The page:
Figures of mid-century modern flamenco and ballet dancers hang on the living room wall. “I see them as a source of bohemian artistic energy for a 1950s Long Island family,” she said. “I’ve always loved the ballerina fantasy in pop culture – that perfect, pristine thing – so I often end up with tchotchkes that have the ballerina vibe. Obviously, ‘The Turnout’ has been a long time coming. come.
A frequent topic of discussion during psychotherapy sessions, Ms Abbott said, is her financial mistrust. She was a writer and story writer on the HBO series “The Deuce”; a creator of the USA Network series “Dare Me,” an adaptation of her 2012 mystery about a ruthless team of cheerleaders; and she is developing “The Turnout” in a limited series. But success did not go to his head, nor to his apartment.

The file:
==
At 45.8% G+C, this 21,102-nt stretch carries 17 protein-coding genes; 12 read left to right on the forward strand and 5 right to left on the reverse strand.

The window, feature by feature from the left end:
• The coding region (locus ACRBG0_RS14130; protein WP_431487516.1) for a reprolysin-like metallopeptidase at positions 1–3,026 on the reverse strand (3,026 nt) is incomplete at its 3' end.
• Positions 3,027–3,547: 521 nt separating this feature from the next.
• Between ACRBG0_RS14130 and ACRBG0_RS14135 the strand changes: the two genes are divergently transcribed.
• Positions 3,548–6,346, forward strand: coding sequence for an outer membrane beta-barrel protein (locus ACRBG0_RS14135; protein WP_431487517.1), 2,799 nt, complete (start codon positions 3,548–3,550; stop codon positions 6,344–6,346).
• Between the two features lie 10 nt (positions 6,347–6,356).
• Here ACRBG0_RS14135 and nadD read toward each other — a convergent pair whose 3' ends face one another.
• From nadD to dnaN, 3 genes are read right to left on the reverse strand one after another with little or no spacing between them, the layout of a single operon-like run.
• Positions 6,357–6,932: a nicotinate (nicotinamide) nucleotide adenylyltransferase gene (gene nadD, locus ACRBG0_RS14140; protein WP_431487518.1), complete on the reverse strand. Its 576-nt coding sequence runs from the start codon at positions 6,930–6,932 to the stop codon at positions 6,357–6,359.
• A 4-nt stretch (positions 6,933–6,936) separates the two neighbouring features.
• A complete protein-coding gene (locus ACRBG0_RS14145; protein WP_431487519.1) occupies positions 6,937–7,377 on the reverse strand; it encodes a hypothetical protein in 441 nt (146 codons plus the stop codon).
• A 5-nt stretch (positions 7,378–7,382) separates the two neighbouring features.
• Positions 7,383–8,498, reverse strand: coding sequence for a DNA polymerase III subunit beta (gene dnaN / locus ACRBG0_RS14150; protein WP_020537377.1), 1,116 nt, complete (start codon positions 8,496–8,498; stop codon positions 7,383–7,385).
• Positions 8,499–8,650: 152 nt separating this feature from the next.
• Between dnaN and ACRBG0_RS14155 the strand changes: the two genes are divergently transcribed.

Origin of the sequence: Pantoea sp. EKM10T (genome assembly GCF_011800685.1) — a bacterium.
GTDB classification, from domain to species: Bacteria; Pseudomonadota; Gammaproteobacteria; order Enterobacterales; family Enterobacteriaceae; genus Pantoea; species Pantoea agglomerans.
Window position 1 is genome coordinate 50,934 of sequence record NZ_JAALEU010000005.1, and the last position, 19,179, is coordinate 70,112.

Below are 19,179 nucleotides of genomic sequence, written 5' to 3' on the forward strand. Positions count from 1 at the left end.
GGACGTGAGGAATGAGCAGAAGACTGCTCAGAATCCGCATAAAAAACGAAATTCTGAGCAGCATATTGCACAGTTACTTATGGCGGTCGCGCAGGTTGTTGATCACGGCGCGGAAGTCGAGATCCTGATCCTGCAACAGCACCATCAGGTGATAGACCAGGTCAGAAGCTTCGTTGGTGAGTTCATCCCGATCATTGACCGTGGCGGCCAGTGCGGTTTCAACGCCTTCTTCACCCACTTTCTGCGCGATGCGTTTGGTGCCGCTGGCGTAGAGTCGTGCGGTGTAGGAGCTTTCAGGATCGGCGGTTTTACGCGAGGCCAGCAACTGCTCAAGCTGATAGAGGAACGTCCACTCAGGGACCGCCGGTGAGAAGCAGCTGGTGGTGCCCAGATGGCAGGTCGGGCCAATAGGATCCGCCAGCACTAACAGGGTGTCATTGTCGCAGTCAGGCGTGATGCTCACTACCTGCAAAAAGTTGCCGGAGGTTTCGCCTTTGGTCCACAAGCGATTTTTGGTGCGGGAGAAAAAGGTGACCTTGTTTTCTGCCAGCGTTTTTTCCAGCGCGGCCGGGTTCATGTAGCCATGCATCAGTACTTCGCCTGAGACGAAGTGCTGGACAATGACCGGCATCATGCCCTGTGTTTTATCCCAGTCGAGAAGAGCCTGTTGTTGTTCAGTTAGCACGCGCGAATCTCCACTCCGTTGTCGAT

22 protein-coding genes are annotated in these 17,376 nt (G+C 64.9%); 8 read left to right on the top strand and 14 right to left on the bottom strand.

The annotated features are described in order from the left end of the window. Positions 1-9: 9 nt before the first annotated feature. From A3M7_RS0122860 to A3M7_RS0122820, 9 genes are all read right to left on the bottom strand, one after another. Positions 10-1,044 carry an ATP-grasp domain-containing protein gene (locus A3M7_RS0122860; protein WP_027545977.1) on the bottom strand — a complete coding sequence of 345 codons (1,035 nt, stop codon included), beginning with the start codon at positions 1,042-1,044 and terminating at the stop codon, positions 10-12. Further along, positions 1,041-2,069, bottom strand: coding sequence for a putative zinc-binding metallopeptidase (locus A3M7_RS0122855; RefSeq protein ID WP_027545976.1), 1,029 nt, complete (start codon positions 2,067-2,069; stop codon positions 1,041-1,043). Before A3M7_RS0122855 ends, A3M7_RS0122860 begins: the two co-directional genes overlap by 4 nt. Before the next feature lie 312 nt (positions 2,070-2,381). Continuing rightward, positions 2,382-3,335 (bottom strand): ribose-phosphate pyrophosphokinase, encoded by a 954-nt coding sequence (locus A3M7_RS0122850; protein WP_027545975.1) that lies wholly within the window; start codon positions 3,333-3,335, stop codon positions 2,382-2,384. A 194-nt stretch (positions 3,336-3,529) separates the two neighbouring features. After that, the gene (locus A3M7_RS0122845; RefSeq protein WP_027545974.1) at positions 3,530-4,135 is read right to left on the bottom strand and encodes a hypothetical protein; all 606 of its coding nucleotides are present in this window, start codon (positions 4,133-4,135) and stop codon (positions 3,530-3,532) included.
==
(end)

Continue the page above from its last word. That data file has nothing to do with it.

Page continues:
“I’ve never been the type to say, ‘Oh, there’s this fabulous $ 5,000 sofa that I want.’ It was never really about it for me, ”she said. “But I’m an addicted collector. And I felt more free, after doing a few TV shows, to bid high and get some special books.
Among them are the first editions of “The Moth” and “The Butterfly” by James M. Cain; a first edition of Daphné du Maurier’s underrated thriller “My Cousin Rachel”; and first edition pulp fiction oars like “I, the Jury” by Mickey Spillane.
“Some of them are pretty obscure,” Ms. Abbott said. “But if they have an interesting cover or a great title like ‘The Rat Began to Gnaw the Rope’…. ‘”
An original poster in Spanish for “Some Like It Hot”, one of his favorite films, was also kind of mad. It hangs over his desk. Do whatever you want with it.
Crowded shelves above the computer frequently change payloads. “These are things to watch to stimulate my imagination,” she said.
Right now there are a few mannequin hands (maybe the start of another collection), tarot cards, bone dice, a few ballerina figurines, a “Nutcracker” soldier, a Victorian eye. and side by side statues of Saint Francis of Assisi and Sigmund Freud.
“The patron saint of writing,” Ms. Abbott said. “Dr. Freud.”